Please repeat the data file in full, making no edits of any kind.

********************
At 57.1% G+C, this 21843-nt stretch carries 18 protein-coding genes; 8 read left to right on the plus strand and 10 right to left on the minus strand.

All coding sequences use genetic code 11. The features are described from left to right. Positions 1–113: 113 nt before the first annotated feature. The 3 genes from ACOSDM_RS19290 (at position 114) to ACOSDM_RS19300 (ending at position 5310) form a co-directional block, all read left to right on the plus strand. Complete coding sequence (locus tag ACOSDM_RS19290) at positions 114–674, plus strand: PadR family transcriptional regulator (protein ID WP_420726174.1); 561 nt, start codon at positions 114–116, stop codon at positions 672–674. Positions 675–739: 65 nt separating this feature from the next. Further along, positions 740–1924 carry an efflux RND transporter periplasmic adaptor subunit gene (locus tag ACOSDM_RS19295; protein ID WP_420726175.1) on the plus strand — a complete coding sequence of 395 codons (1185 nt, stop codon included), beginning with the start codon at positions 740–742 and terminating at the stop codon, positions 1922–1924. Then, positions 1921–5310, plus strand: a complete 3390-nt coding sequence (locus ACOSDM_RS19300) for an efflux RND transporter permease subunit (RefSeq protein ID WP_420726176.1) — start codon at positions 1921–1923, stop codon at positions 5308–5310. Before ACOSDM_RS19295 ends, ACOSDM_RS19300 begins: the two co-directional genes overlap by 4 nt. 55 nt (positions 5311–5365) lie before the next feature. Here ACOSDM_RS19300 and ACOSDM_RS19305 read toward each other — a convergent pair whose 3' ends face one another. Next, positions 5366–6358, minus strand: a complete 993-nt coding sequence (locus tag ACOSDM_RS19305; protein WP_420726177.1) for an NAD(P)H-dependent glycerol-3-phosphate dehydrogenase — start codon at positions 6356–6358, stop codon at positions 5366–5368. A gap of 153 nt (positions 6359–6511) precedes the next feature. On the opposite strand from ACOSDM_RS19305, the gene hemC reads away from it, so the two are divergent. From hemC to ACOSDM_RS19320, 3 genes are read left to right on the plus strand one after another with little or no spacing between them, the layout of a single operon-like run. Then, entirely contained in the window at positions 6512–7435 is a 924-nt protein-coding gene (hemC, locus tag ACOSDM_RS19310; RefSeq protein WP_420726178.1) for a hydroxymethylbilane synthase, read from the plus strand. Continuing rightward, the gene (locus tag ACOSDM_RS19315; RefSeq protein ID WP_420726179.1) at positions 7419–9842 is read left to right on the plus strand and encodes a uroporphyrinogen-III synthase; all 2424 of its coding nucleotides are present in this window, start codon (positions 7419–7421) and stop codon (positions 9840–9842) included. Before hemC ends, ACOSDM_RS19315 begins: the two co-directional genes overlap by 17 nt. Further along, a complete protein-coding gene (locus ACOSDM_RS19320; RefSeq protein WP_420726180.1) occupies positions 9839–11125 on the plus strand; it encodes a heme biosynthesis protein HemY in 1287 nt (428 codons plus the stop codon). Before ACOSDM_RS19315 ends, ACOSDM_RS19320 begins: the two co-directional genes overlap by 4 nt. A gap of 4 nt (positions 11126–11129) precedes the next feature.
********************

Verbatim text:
At 57.1% G+C, this 21843-nt stretch carries 18 protein-coding genes; 8 read left to right on the plus strand and 10 right to left on the minus strand.

All coding sequences use genetic code 11. The features are described from left to right. Positions 1–113: 113 nt before the first annotated feature. The 3 genes from ACOSDM_RS19290 (at position 114) to ACOSDM_RS19300 (ending at position 5310) form a co-directional block, all read left to right on the plus strand. Complete coding sequence (locus tag ACOSDM_RS19290) at positions 114–674, plus strand: PadR family transcriptional regulator (protein ID WP_420726174.1); 561 nt, start codon at positions 114–116, stop codon at positions 672–674. Positions 675–739: 65 nt separating this feature from the next. Further along, positions 740–1924 carry an efflux RND transporter periplasmic adaptor subunit gene (locus tag ACOSDM_RS19295; protein ID WP_420726175.1) on the plus strand — a complete coding sequence of 395 codons (1185 nt, stop codon included), beginning with the start codon at positions 740–742 and terminating at the stop codon, positions 1922–1924. Then, positions 1921–5310, plus strand: a complete 3390-nt coding sequence (locus ACOSDM_RS19300) for an efflux RND transporter permease subunit (RefSeq protein ID WP_420726176.1) — start codon at positions 1921–1923, stop codon at positions 5308–5310. Before ACOSDM_RS19295 ends, ACOSDM_RS19300 begins: the two co-directional genes overlap by 4 nt. 55 nt (positions 5311–5365) lie before the next feature. Here ACOSDM_RS19300 and ACOSDM_RS19305 read toward each other — a convergent pair whose 3' ends face one another. Next, positions 5366–6358, minus strand: a complete 993-nt coding sequence (locus tag ACOSDM_RS19305; protein WP_420726177.1) for an NAD(P)H-dependent glycerol-3-phosphate dehydrogenase — start codon at positions 6356–6358, stop codon at positions 5366–5368. A gap of 153 nt (positions 6359–6511) precedes the next feature. On the opposite strand from ACOSDM_RS19305, the gene hemC reads away from it, so the two are divergent. From hemC to ACOSDM_RS19320, 3 genes are read left to right on the plus strand one after another with little or no spacing between them, the layout of a single operon-like run. Then, entirely contained in the window at positions 6512–7435 is a 924-nt protein-coding gene (hemC, locus tag ACOSDM_RS19310; RefSeq protein WP_420726178.1) for a hydroxymethylbilane synthase, read from the plus strand. Continuing rightward, the gene (locus tag ACOSDM_RS19315; RefSeq protein ID WP_420726179.1) at positions 7419–9842 is read left to right on the plus strand and encodes a uroporphyrinogen-III synthase; all 2424 of its coding nucleotides are present in this window, start codon (positions 7419–7421) and stop codon (positions 9840–9842) included. Before hemC ends, ACOSDM_RS19315 begins: the two co-directional genes overlap by 17 nt. Further along, a complete protein-coding gene (locus ACOSDM_RS19320; RefSeq protein WP_420726180.1) occupies positions 9839–11125 on the plus strand; it encodes a heme biosynthesis protein HemY in 1287 nt (428 codons plus the stop codon). Before ACOSDM_RS19315 ends, ACOSDM_RS19320 begins: the two co-directional genes overlap by 4 nt. A gap of 4 nt (positions 11126–11129) precedes the next feature.